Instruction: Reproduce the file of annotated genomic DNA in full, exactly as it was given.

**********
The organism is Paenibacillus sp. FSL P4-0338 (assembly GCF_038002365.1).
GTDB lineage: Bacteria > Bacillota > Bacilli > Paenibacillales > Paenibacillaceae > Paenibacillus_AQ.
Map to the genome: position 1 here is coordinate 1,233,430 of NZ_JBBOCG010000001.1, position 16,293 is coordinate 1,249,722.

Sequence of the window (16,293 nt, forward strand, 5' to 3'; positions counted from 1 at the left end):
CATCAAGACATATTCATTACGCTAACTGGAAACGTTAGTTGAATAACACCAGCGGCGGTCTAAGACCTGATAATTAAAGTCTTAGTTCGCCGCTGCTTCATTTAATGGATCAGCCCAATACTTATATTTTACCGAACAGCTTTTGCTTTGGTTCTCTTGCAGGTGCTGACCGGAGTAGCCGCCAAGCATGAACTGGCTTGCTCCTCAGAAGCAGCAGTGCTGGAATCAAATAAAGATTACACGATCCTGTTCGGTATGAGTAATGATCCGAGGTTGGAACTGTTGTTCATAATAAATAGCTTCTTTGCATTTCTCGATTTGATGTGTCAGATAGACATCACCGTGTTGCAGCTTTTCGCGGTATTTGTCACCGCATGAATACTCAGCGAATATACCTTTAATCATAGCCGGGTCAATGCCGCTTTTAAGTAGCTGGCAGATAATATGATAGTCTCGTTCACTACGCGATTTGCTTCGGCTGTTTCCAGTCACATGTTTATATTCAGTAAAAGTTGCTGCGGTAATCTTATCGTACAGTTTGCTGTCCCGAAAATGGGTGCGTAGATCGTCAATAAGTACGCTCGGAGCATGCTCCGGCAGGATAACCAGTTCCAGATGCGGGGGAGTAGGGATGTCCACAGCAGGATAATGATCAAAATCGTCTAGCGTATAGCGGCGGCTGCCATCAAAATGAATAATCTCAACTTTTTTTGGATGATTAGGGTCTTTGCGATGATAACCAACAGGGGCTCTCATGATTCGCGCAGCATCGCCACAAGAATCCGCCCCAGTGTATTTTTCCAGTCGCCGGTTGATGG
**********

The organism is Paenibacillus sp. FSL P4-0338 (assembly GCF_038002365.1).
GTDB lineage: Bacteria > Bacillota > Bacilli > Paenibacillales > Paenibacillaceae > Paenibacillus_AQ.
Map to the genome: position 1 here is coordinate 1,233,430 of NZ_JBBOCG010000001.1, position 16,293 is coordinate 1,249,722.

Sequence of the window (16,293 nt, forward strand, 5' to 3'; positions counted from 1 at the left end):
CATCAAGACATATTCATTACGCTAACTGGAAACGTTAGTTGAATAACACCAGCGGCGGTCTAAGACCTGATAATTAAAGTCTTAGTTCGCCGCTGCTTCATTTAATGGATCAGCCCAATACTTATATTTTACCGAACAGCTTTTGCTTTGGTTCTCTTGCAGGTGCTGACCGGAGTAGCCGCCAAGCATGAACTGGCTTGCTCCTCAGAAGCAGCAGTGCTGGAATCAAATAAAGATTACACGATCCTGTTCGGTATGAGTAATGATCCGAGGTTGGAACTGTTGTTCATAATAAATAGCTTCTTTGCATTTCTCGATTTGATGTGTCAGATAGACATCACCGTGTTGCAGCTTTTCGCGGTATTTGTCACCGCATGAATACTCAGCGAATATACCTTTAATCATAGCCGGGTCAATGCCGCTTTTAAGTAGCTGGCAGATAATATGATAGTCTCGTTCACTACGCGATTTGCTTCGGCTGTTTCCAGTCACATGTTTATATTCAGTAAAAGTTGCTGCGGTAATCTTATCGTACAGTTTGCTGTCCCGAAAATGGGTGCGTAGATCGTCAATAAGTACGCTCGGAGCATGCTCCGGCAGGATAACCAGTTCCAGATGCGGGGGAGTAGGGATGTCCACAGCAGGATAATGATCAAAATCGTCTAGCGTATAGCGGCGGCTGCCATCAAAATGAATAATCTCAACTTTTTTTGGATGATTAGGGTCTTTGCGATGATAACCAACAGGGGCTCTCATGATTCGCGCAGCATCGCCACAAGAATCCGCCCCAGTGTATTTTTCCAGTCGCCGGTTGATGG